Joseph Sobran's syndicated columns appear in
newspapers across the country and are published on his website, Sobran's.
The column below is currently at this
URL. Please read this column but don't stop there. If you want a
true understanding of slavery and specifically, African slavery, you must
dig deeper. Try Hugh Thomas' THE SLAVE TRADE which is listed on the
described in more detail below.
The central point
to try to equate the Confederacy with slavery and
More about Joseph Sobran.
Slavery, No; Secession, Yes [Jan.21,
Two Bush cabinet nominees are being accused of
a thought crime: being on the side of history’s losers. John Ashcroft,
prospective attorney general, and Gale Norton, prospective secretary of
the interior, have said favorable words about the Confederacy (while
taking care to say that slavery was wrong).
What both Ashcroft and Miss Norton said was
that the South stood for states’ rights and resistance to an all-powerful
federal government. Yes, it was also defending slavery, but that doesn’t
negate the good principles it fought for, any more than the American
Revolution is discredited by the fact that Washington, Jefferson, and many
other revolutionaries owned slaves.
Unfortunately, many Northerners insist on equating the perfectly
constitutional principle of states’ rights — more properly, the powers
reserved to the states — with slavery and segregation.
You can (and should) be pro-secession without
being pro-slavery, as in fact many Americans, North and South, were. The
right of secession was affirmed by two Northern states, New York and Rhode
Island, when they ratified the Constitution.
As a friend of mine points out, the Tenth
Amendment implies the right of secession, since it reserves to the states
and the people “the powers not delegated to the United States [i.e., the
federal government] by the Constitution, nor prohibited by it to the
States.” The Constitution doesn’t prohibit the states from seceding, so
that power remains with them. The fact that the North won the Civil War
doesn’t alter the principle, unless might makes right.
During the debate over ratification of the
Constitution, opponents of ratification made many dark predictions: the
Constitution would enable the federal government to impose tyranny, it
would lead to “consolidated” — centralized and monolithic — government,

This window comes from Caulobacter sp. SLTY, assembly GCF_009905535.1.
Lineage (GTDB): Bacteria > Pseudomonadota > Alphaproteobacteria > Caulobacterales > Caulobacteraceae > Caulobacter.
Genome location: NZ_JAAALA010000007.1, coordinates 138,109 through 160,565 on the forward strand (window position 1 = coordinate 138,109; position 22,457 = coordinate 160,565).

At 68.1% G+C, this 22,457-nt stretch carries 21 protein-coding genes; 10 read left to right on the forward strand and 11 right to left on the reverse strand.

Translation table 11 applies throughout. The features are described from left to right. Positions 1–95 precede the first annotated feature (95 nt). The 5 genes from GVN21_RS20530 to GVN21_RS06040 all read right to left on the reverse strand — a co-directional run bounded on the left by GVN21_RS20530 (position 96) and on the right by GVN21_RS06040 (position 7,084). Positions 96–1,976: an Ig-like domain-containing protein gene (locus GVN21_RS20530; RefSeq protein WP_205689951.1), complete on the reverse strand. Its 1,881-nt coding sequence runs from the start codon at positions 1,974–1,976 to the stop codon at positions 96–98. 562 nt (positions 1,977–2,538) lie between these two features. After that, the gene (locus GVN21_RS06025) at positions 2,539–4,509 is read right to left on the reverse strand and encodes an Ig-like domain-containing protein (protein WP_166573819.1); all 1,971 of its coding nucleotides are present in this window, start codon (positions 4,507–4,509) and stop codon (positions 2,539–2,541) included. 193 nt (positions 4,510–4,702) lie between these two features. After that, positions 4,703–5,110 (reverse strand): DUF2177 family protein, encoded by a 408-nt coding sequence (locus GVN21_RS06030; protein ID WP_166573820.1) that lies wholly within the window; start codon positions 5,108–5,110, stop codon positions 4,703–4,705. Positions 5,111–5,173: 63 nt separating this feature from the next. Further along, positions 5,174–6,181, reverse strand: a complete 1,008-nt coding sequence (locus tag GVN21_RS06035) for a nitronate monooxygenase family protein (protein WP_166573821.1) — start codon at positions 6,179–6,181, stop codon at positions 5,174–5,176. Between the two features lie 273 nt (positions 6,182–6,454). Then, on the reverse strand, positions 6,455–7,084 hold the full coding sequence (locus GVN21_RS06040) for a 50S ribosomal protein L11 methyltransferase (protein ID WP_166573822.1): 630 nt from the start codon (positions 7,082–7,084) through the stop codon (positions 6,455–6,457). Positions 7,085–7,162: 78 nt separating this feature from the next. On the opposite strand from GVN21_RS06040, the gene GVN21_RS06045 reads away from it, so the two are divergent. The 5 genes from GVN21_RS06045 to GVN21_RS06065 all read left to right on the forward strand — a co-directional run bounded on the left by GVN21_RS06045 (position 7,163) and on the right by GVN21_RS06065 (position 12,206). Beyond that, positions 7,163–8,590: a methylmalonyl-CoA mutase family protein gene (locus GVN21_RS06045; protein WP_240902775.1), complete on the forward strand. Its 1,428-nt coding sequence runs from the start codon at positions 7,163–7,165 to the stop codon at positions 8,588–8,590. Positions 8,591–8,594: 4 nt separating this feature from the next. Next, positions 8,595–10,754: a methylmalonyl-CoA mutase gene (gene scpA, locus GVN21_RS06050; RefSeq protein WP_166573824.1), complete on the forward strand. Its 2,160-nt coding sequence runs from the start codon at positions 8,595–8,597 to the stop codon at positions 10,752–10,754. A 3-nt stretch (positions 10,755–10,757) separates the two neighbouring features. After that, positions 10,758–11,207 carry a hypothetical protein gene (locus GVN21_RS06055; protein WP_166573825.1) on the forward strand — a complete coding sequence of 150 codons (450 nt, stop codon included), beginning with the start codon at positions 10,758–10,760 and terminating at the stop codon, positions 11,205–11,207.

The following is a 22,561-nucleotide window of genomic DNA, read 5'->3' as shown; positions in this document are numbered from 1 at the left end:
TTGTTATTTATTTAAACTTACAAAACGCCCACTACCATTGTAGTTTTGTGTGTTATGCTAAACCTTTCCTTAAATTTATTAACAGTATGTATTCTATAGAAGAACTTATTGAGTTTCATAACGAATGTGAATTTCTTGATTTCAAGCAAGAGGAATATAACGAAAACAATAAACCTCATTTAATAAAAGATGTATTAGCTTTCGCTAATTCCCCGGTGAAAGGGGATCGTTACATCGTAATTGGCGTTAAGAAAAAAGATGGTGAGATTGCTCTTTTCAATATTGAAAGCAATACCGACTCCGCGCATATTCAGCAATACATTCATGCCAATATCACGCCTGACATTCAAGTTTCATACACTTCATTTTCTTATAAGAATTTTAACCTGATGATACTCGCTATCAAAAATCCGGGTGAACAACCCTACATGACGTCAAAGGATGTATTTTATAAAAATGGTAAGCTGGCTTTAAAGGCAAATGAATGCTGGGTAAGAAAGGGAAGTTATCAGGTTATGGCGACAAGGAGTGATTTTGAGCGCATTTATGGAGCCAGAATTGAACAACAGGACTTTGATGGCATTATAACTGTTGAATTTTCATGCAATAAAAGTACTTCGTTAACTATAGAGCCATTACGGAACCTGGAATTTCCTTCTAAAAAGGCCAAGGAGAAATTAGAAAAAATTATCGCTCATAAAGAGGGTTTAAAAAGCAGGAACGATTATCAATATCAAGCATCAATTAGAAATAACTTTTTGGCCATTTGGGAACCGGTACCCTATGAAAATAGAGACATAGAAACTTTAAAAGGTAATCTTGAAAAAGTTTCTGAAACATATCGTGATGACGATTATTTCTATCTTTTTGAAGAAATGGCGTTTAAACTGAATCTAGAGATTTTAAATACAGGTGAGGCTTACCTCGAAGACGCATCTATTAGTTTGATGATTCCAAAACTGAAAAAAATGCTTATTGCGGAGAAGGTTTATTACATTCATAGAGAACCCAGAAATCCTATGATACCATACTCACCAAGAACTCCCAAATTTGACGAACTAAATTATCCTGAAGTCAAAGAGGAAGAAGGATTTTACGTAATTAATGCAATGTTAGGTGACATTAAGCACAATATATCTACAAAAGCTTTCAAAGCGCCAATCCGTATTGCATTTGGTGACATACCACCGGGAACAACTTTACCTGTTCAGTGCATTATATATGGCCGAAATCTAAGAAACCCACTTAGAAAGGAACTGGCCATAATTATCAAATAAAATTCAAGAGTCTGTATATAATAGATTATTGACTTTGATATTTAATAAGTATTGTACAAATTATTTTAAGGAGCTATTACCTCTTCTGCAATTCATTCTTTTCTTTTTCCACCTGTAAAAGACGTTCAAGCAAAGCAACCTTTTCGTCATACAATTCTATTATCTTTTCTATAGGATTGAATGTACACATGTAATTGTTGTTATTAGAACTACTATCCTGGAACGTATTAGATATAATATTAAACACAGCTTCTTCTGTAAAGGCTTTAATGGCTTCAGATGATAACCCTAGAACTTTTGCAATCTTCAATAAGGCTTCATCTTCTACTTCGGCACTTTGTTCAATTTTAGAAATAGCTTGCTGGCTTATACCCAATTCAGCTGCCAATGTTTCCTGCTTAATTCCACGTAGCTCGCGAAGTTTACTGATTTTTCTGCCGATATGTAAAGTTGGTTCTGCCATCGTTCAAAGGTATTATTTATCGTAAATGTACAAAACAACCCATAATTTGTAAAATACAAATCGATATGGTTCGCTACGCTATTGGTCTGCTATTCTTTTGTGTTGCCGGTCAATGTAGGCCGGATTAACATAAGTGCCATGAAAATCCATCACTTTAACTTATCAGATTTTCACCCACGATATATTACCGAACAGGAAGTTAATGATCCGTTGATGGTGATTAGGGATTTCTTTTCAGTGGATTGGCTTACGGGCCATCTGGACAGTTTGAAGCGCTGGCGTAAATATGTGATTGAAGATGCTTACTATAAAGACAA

and so forth. But nobody complained that the Constitution would prevent
the states from reclaiming their independence, as they certainly would
have done if the Constitution had been understood to rule out secession.
After all, the Declaration of Independence had established the right of
the people to “alter or abolish” any form of government that injures their
Since the Constitution
doesn’t forbid the states to secede, the North found it necessary to
violate the Constitution in order to suppress Southern independence.
Lincoln was forced to usurp legislative powers by raising troops and money
and by suspending the writ of habeas corpus; when Chief Justice Roger
Taney ruled such acts unconstitutional, Lincoln wrote an order for Taney’s
arrest! He never followed through on that, but he did illegally arrest 31
antiwar members of the Maryland legislature and install a puppet
government. He went on to crush freedom of speech and press throughout the
North. Such was Lincoln’s idea of “preserving the Constitution” and
“government of the people, by the people, for the people.”
The notion that Lincoln “saved the Union” is
as naive as the notion that he “freed the slaves.” The Union he saved was
not the one he set out to save. The Civil War destroyed the “balance of
powers” between the states and the federal government which he had
promised to protect in his 1861 inaugural address.
This was not Lincoln’s intention, but it is
the reason many of his champions praise him. James McPherson celebrates
Lincoln’s “second American Revolution”; Garry Wills exults that Lincoln
“changed America” with the Gettysburg Address, which he admits was a
“swindle” (albeit a “benign” one).
In other words, Lincoln’s war destroyed the original
constitutional relation between the states and the federal government. His
own defenders say so — in spite of his explicit, clear, and consistent
professed intent to “preserve” that relation.
The Civil War wasn’t just a victory of North
over South; it was a victory for centralized government over the states
and federalism. It destroyed the ability of the states to protect
themselves against the destruction of their reserved
Must we all be happy
about this? Lincoln himself — the real Lincoln, that is — would have
deprecated the unintended results of the war. Though he sometimes resorted
to dictatorial methods, he never meant to create a totalitarian
It’s tragic that slavery
was intertwined with a good cause, and scandalous that those who defend
that cause today should be smeared as partisans of slavery. But the
verdict of history must not be left to the simple-minded and the
End Sobran Column-----
The links below will lead the reader to a reasonably
comprehensive understanding of the Confederate
What does the
Confederate flag represent?